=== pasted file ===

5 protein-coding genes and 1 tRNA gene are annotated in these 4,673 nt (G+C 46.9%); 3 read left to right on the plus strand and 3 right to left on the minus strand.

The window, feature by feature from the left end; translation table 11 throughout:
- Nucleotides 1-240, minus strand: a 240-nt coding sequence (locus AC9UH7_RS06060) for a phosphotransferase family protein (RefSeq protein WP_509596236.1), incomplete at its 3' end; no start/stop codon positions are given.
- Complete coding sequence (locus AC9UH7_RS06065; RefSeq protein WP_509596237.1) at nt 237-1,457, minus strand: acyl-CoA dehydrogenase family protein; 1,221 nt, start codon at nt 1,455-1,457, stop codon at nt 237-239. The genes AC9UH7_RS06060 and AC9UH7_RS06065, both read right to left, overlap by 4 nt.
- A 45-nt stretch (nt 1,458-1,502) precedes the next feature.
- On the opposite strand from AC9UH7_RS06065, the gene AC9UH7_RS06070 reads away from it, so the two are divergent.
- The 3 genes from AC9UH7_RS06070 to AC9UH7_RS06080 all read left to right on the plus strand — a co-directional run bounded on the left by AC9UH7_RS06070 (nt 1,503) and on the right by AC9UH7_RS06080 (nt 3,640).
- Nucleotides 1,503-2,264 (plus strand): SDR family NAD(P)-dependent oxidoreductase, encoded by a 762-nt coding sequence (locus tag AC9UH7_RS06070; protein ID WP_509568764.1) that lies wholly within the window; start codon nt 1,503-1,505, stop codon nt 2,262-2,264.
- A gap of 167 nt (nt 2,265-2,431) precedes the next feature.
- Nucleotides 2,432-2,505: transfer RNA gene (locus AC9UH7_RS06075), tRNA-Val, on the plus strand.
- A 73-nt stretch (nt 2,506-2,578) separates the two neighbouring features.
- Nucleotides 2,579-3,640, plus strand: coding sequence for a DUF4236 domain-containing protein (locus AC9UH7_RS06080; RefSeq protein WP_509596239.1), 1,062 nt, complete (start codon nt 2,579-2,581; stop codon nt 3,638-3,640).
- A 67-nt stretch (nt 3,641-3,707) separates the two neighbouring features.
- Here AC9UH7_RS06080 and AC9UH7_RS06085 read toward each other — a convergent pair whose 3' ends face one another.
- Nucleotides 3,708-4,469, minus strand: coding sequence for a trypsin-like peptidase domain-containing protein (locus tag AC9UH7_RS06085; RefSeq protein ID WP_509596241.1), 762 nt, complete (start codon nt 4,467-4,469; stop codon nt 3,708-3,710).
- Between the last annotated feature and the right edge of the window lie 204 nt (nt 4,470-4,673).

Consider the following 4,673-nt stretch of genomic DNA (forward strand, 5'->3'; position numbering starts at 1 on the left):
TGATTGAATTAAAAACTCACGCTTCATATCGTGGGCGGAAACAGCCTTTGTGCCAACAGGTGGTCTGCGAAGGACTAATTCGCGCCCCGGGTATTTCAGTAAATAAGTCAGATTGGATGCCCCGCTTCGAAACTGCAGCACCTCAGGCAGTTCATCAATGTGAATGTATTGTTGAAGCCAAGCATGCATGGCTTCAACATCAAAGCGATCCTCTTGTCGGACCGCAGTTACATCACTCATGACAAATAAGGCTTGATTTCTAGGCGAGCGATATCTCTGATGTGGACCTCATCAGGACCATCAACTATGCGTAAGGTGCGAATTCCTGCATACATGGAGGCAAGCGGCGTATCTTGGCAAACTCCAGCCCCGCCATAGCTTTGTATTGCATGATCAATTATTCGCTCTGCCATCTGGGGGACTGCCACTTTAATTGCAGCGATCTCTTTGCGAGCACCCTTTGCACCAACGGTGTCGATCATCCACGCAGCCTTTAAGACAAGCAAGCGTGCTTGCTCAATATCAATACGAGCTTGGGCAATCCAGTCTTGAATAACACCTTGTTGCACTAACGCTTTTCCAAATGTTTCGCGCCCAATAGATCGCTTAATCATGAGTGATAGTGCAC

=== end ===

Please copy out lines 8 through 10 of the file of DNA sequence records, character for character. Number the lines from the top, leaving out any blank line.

- Nucleotides 1,503-2,264 (plus strand): SDR family NAD(P)-dependent oxidoreductase, encoded by a 762-nt coding sequence (locus tag AC9UH7_RS06070; protein ID WP_509568764.1) that lies wholly within the window; start codon nt 1,503-1,505, stop codon nt 2,262-2,264.
- A gap of 167 nt (nt 2,265-2,431) precedes the next feature.
- Nucleotides 2,432-2,505: transfer RNA gene (locus AC9UH7_RS06075), tRNA-Val, on the plus strand.